As part of the Federal government’s commitment to lead by example in curbing the greenhouse gas (GHG) emissions that are driving climate change, President Obama signed EO 13693 (Planning for Federal Sustainability in the Next Decade) in February of 2015. The current mandate was established in May of 2018 by President Trump with EO 13834 (Efficient Federal Operations). This EO established that agencies must meet statutory requirements related to the energy and environmental performance of facilities, vehicles, and overall operations. This mandate seeks to increase efficiency, optimize performance, eliminate the unnecessary use of resources, reduce waste, cut cost, and protect the environment.
The NEMS conforms with all requirements of the ISO 14001: 2015 standard. This standard employs the Plan-Do-Check-Act (PDCA) model, which calls for a continuous cycle of making programmatic improvements, evaluating the effectiveness of these changes and establishing needed corrective actions. This process ensures the NEMS is steadily improving in an effort to better suit the environmental requirements of the NIH
NEMS REVIEW CHART
The inner circle is titled "Change Management."
The next circle has an arrow starting with PLAN, then DO, then CHECK and ending with ACT.
The outer circle has an arrow starting with Policy, then Planning, then Implementation and Operation,
then Checking and Corrective Action, and ending with Management Review.
The NEMS applies to every NIH campus and leased space. However, due to differences in local regulations and lessor requirements, the implementation of the NEMS varies between locations. A specialized EMS has been created for the Research Triangle Park, Rocky Mountain Labs, Frederick and Bethesda/Poolesville campuses. Leased facilities have environmental requirements set by the lessor. Please consult the chart below to determine the POC for the EMS at your location.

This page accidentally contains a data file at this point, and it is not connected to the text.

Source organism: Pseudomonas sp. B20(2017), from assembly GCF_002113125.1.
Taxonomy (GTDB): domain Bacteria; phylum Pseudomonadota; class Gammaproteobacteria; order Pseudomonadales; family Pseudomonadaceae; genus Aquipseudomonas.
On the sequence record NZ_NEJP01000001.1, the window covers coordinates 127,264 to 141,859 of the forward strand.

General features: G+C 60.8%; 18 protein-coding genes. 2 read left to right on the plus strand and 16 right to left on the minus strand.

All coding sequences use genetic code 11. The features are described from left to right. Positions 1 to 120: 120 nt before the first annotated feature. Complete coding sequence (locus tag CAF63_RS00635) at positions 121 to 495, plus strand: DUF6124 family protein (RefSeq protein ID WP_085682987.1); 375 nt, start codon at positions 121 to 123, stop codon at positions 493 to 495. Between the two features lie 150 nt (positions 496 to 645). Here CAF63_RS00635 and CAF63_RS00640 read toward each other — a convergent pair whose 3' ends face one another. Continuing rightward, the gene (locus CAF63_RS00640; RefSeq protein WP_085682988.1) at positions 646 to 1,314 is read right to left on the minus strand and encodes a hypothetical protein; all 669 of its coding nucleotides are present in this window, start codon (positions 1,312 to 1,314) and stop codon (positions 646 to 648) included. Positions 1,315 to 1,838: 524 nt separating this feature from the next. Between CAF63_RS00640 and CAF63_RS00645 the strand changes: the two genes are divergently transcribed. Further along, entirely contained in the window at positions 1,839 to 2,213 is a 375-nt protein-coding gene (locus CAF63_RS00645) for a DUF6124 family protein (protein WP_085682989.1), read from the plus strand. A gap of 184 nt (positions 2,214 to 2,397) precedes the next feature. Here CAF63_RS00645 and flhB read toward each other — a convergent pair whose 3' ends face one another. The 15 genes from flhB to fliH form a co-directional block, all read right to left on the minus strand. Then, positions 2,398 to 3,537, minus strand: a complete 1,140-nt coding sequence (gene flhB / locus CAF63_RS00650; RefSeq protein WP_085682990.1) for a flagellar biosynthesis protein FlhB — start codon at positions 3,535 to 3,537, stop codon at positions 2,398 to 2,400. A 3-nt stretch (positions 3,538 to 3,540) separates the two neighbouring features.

NEMS Point of Contact by Campus:
Questions & Comments
Please send any questions or comments to email@example.com or to the NEMS Program Manager, Ms. Bani Bhattacharya.
Captions o Alt
A photograph of the NIH Stream as it flows through the Bethesda campus.
This review chart shows three circles: The inner circle is titled "Change Management." The next circle has an arrow starting with PLAN, then DO, then CHECK and ending with ACT. The outer circle has an arrow starting with Policy, then Planning, then Implementation and Operation, then Checking and Corrective Action, and ending with Management Review.
This chart lists the point of contact for the NEMS program on each NIH campus or location. Maryland is split into three locations: Poolesville/Bethesda, Frederick and Leased Facilities. For the Poolesville/Bethesda campuses, contact Bani Bhattacharya. For the Frederick campus, contact Paul Marshall. For Leased Facilities, contact the Division of Environmental Protection for more information. The locations outside of Maryland are split into two categories: Research Triangle Park and Rocky Mountain Labs. For Research Triangle Park, contact Bill Steinmetz. For Rocky Mountain Labs, contact Barry Twardoski.